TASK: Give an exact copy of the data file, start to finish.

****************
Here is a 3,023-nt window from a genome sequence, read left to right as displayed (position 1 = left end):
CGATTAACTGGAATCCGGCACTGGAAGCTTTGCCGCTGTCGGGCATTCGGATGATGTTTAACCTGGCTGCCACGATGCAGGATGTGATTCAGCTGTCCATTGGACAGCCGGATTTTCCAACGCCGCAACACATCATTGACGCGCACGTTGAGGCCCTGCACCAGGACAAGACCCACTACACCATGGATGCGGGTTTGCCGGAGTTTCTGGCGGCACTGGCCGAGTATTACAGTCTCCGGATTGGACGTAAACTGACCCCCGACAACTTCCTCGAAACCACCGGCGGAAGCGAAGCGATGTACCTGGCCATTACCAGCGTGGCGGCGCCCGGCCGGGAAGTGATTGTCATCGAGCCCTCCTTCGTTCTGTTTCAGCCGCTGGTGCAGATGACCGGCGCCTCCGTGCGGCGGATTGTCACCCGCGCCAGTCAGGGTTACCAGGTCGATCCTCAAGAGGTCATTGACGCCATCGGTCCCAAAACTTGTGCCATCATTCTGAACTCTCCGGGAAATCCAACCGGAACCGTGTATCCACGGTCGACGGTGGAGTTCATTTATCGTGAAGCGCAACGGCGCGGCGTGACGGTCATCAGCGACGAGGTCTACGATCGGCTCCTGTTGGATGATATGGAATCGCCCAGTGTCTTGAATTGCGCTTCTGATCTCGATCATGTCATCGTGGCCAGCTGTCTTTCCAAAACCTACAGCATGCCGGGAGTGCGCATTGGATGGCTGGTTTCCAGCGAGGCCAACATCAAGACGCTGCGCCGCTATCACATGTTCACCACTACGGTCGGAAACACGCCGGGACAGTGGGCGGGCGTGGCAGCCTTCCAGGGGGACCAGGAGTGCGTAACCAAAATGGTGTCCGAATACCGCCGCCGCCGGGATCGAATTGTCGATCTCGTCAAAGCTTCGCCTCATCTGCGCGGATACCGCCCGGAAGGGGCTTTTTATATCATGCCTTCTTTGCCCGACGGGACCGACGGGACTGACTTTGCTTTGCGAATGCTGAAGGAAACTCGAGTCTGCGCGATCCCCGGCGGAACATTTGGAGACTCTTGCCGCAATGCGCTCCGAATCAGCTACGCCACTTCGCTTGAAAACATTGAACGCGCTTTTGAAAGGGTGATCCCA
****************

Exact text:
Here is a 3,023-nt window from a genome sequence, read left to right as displayed (position 1 = left end):
CGATTAACTGGAATCCGGCACTGGAAGCTTTGCCGCTGTCGGGCATTCGGATGATGTTTAACCTGGCTGCCACGATGCAGGATGTGATTCAGCTGTCCATTGGACAGCCGGATTTTCCAACGCCGCAACACATCATTGACGCGCACGTTGAGGCCCTGCACCAGGACAAGACCCACTACACCATGGATGCGGGTTTGCCGGAGTTTCTGGCGGCACTGGCCGAGTATTACAGTCTCCGGATTGGACGTAAACTGACCCCCGACAACTTCCTCGAAACCACCGGCGGAAGCGAAGCGATGTACCTGGCCATTACCAGCGTGGCGGCGCCCGGCCGGGAAGTGATTGTCATCGAGCCCTCCTTCGTTCTGTTTCAGCCGCTGGTGCAGATGACCGGCGCCTCCGTGCGGCGGATTGTCACCCGCGCCAGTCAGGGTTACCAGGTCGATCCTCAAGAGGTCATTGACGCCATCGGTCCCAAAACTTGTGCCATCATTCTGAACTCTCCGGGAAATCCAACCGGAACCGTGTATCCACGGTCGACGGTGGAGTTCATTTATCGTGAAGCGCAACGGCGCGGCGTGACGGTCATCAGCGACGAGGTCTACGATCGGCTCCTGTTGGATGATATGGAATCGCCCAGTGTCTTGAATTGCGCTTCTGATCTCGATCATGTCATCGTGGCCAGCTGTCTTTCCAAAACCTACAGCATGCCGGGAGTGCGCATTGGATGGCTGGTTTCCAGCGAGGCCAACATCAAGACGCTGCGCCGCTATCACATGTTCACCACTACGGTCGGAAACACGCCGGGACAGTGGGCGGGCGTGGCAGCCTTCCAGGGGGACCAGGAGTGCGTAACCAAAATGGTGTCCGAATACCGCCGCCGCCGGGATCGAATTGTCGATCTCGTCAAAGCTTCGCCTCATCTGCGCGGATACCGCCCGGAAGGGGCTTTTTATATCATGCCTTCTTTGCCCGACGGGACCGACGGGACTGACTTTGCTTTGCGAATGCTGAAGGAAACTCGAGTCTGCGCGATCCCCGGCGGAACATTTGGAGACTCTTGCCGCAATGCGCTCCGAATCAGCTACGCCACTTCGCTTGAAAACATTGAACGCGCTTTTGAAAGGGTGATCCCA